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By: Cecily Markland.
Project managers and supervisors say, even during construction, there is a unique feeling of camaraderie and inspiration on the site of the Gilbert Arizona Temple. Photo courtesy Gilbert Temple construction team.
Bret Woods, of the Gilbert San Tan Stake, has worked in construction for years, but his current project is different from anything he’s done in the past.
For the last two years, Brother Woods has been employed by the Special Projects Department of The Church of Jesus Christ of Latter-day Saints, and is currently the project manager for the Gilbert Arizona Temple.
“I’ve been in construction basically my entire life,” he says. “But this has been pretty amazing, and I’ve asked myself numerous times why I have this privilege.”
He says working on the Temple has been “very different. There is a different feeling, a different spirit than most projects. The atmosphere is different on the site. There is a spirit of teamwork and cooperation, of everyone working together for the same reason and purpose.”
Two others in supervisory positions-Todd Smith, project manager, and Buddy Haws, supervisor-both with general contractor, Okland Construction, are among the many who are working on a temple project for the first time.
Brother Smith, a member of the Redfield Ward, Boulder Creek Stake, says working on the Gilbert Temple has heightened his understanding.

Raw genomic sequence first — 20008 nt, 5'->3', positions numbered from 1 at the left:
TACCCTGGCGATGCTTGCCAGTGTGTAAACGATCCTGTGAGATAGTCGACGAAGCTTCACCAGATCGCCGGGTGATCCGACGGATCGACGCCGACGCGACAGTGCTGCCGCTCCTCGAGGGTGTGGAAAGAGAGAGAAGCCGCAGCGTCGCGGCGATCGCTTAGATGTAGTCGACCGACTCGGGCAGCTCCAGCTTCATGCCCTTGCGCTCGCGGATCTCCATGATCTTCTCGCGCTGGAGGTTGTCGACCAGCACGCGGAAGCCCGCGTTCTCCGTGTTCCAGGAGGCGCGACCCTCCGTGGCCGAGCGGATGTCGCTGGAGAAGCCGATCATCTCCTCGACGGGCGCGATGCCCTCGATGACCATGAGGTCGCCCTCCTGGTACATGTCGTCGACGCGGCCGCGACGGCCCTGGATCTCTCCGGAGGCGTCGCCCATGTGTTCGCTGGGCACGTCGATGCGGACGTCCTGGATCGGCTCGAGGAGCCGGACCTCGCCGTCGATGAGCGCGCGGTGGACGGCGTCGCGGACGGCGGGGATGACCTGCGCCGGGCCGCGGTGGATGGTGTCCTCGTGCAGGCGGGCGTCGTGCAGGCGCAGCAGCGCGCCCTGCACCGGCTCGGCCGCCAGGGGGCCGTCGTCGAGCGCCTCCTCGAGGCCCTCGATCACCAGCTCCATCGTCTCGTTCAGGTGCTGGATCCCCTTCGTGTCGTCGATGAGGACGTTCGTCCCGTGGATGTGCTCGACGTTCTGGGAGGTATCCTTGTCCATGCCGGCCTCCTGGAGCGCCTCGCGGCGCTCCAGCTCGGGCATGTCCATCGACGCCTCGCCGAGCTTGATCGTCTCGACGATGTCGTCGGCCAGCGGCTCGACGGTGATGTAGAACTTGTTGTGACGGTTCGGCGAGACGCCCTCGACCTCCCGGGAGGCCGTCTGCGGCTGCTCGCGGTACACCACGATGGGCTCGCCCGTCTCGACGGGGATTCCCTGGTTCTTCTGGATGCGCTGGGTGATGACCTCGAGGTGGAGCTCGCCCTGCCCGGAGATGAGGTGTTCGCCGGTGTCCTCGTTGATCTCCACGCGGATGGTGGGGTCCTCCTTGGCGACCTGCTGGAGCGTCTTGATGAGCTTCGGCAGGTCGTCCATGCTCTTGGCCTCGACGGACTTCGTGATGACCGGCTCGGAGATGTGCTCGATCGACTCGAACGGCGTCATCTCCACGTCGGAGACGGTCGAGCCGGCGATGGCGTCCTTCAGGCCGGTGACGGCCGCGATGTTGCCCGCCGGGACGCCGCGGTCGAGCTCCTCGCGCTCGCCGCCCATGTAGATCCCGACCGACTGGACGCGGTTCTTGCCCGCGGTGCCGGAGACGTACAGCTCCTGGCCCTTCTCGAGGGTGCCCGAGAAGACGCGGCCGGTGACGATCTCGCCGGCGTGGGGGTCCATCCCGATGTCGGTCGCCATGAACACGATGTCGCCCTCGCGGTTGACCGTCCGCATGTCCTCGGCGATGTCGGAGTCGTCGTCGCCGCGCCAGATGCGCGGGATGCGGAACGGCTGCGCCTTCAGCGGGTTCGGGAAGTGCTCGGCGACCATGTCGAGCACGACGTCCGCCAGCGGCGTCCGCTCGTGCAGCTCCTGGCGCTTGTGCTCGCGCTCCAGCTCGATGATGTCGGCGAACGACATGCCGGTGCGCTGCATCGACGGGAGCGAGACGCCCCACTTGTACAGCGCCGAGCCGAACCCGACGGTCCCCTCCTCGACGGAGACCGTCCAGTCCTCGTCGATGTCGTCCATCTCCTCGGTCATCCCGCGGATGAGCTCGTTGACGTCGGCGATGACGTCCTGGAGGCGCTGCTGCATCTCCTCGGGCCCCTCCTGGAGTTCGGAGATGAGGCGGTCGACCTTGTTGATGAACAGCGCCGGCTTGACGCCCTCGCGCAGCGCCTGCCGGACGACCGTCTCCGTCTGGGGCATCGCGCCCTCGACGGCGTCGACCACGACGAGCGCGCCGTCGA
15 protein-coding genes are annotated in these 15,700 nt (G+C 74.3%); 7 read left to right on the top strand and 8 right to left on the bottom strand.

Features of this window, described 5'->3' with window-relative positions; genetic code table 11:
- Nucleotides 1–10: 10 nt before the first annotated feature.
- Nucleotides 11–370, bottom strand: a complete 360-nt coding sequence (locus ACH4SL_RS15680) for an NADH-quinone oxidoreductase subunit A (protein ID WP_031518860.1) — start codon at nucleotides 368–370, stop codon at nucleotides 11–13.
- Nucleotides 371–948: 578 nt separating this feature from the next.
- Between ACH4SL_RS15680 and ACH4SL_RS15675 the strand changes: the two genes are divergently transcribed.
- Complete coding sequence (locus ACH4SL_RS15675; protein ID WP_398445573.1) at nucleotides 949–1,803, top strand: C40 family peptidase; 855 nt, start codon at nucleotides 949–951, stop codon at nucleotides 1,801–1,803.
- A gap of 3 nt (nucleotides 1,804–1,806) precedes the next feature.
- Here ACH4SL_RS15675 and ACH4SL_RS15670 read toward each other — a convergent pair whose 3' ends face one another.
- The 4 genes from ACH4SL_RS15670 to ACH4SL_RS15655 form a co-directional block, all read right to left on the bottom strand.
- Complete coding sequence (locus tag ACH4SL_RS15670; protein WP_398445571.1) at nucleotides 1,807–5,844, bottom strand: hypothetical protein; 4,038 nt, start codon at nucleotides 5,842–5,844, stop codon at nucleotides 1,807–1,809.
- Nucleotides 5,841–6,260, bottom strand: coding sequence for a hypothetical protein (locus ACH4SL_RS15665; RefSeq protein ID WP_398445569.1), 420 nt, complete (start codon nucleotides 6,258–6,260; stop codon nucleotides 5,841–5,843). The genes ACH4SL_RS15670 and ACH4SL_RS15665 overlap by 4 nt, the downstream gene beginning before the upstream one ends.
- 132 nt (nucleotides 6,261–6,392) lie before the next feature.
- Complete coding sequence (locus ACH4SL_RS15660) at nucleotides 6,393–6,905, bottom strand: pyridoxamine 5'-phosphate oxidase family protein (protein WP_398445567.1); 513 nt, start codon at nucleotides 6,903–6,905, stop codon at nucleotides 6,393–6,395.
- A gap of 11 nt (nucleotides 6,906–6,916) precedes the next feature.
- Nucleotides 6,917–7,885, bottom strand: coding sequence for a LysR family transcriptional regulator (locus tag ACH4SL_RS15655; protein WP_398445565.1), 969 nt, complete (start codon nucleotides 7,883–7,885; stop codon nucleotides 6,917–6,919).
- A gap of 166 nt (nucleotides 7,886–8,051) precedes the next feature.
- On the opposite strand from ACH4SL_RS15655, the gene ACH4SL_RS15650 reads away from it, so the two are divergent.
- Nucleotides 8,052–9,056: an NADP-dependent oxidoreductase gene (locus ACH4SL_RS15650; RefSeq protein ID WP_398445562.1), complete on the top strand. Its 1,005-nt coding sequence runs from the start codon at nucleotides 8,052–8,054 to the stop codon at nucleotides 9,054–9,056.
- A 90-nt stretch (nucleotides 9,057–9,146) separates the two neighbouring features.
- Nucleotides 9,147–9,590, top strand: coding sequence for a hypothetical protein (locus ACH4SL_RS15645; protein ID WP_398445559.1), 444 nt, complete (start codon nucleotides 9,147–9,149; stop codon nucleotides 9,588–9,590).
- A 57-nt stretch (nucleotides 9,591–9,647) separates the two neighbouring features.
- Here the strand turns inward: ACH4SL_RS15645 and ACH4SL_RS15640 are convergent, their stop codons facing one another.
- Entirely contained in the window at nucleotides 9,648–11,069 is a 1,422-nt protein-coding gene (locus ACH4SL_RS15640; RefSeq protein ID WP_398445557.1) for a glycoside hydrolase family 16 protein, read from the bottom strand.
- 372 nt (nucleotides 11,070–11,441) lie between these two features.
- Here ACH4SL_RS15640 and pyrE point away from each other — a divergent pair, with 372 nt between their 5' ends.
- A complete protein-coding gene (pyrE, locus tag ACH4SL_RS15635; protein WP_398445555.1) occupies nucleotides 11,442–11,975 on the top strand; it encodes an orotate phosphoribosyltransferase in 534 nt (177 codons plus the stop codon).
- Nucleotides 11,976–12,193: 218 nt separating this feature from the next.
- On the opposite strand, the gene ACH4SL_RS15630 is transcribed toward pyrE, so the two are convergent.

“It’s helped me gain better appreciation of temples and all the effort that goes forth. There’s a lot of planning, a lot of designing, things that you wouldn’t necessarily pick up on just attending the temple,” Brother Smith says.
Because of the high standard expected, Brother Smith spends a great deal of time in quality control. He says his job also requires “more hands on, more involvement with the contractors and with material orders.”
Brother Woods adds, even with the unique cooperation and camaraderie of highly skilled workers, the project itself can be challenging.
“It’s always challenging, but more so on a temple project. There is so much detail, so much coordination that goes on,” he says.
Brother Smith agrees.
“It’s challenging, more so than other projects, because of the level of finishes required,” he says.
That level of quality is a priority in the scheduling and planning.
“We certainly have a timeline, like any project, but it’s more important for it to be right,” Brother Woods says.
Buddy Haws, of the Higley Stake, is responsible for coordinating all of the interior construction.
“I’ve done a lot of unique projects, but nothing like this. It’s a little overwhelming,” he says.
Brother Haws has always prided himself in producing a topnotch product, but, in this instance, he feels an even greater responsibility.
“You always want to build a good product, but it’s different trying to get the perfection that the owner demands, when, in this case the owner is the Church, and, also, knowing it’s the Lord’s house and knowing how detailed everything is and how perfect we want it to be for Him.”
Brother Woods says temples and temple work have been important to him for some time.
“I had quite a testimony before, as I served as a temple ordinance worker for eight years.”
Yet, the hands on work he has done on the construction of the Gilbert Temple has increased those feelings.
“You can see that hand of the Lord in a lot of things that happen. The Lord guides us and directs us and you can definitely see His hand,” Brother Woods says.
Brother Smith adds, “The Spirit does reside there, even during construction of the temple. Working there has strengthened my testimony-given me a little more personal feel for it and helped my kids, so they are able to feel part of it, too.”